It was about 7:40am when we approached the floating market. More and more boats could be seen as we got nearer. Although the market was not as large as Cái Răng Floating Market in Can Tho, it was not touristy and sold almost the same type of local produces. There were no other tourists here except for us and the Australian family, whom we had met the previous day. Thanh pointed out that heavier electrical appliances and frozen or fresh meats were sold in markets on the land, just beside the floating market. Only agricultural produces and light food stuffs were sold on the river.
Thanh also pointed to a factory by the river that made ice blocks — made me think thrice before ordering any cold drinks with ice cubes in Vietnam.
Chú reduced power of the motorboat and steered it around the floating market, letting us observed the different cargoes carried by the boats and how they traded. Apart from boats with cargoes, there were also smaller boats that sold food, such as noodles, rice and snacks, and also boats with just buyers. Some bigger boats also housed the whole families. For boats that sold fresh fruits or vegetables, a sample of each item was tied to a long pole and erected high above the boat. This allowed buyers to find them easily.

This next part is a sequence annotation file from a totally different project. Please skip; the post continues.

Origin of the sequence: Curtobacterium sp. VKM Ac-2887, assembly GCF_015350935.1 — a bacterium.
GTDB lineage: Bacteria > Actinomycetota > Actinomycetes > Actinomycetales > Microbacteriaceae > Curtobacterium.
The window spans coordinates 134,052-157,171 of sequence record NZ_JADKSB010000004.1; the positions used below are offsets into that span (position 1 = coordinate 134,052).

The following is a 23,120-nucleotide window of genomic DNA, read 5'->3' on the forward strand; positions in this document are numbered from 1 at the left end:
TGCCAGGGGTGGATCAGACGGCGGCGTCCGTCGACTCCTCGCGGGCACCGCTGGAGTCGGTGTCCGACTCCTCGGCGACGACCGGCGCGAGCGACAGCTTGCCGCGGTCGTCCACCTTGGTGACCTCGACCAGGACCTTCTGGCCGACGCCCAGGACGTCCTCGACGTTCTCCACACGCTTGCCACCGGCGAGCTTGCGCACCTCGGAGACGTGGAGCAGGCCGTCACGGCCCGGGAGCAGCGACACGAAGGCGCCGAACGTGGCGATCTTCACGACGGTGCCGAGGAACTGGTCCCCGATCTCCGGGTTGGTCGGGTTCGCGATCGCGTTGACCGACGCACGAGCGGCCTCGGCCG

While Thanh directed, Chú steered the boat towards a snack boat where we were to have our breakfast — and about time! Another boat ferrying the Australian lady with her two kids and their guide had just finished their breakfasts and about to break away from the snack boat. In that short moment when the two boats were alongside the snack boat, we greeted one another and shared the longans, given by Cô, with them. Then, they parted. It was our turn to have breakfast. I was famished.
Thanh said that although there were boats selling hot noodles, it was not recommended that foreigners ate them. The locals might cook the noodles with mineral water, which was perfectly fine, but they washed the bowls with water from the brownish Mekong River. Some tourists could not take it and had fallen ill after eating. This explained why we were eating from the snack boat that tour guides picked specially for tourists.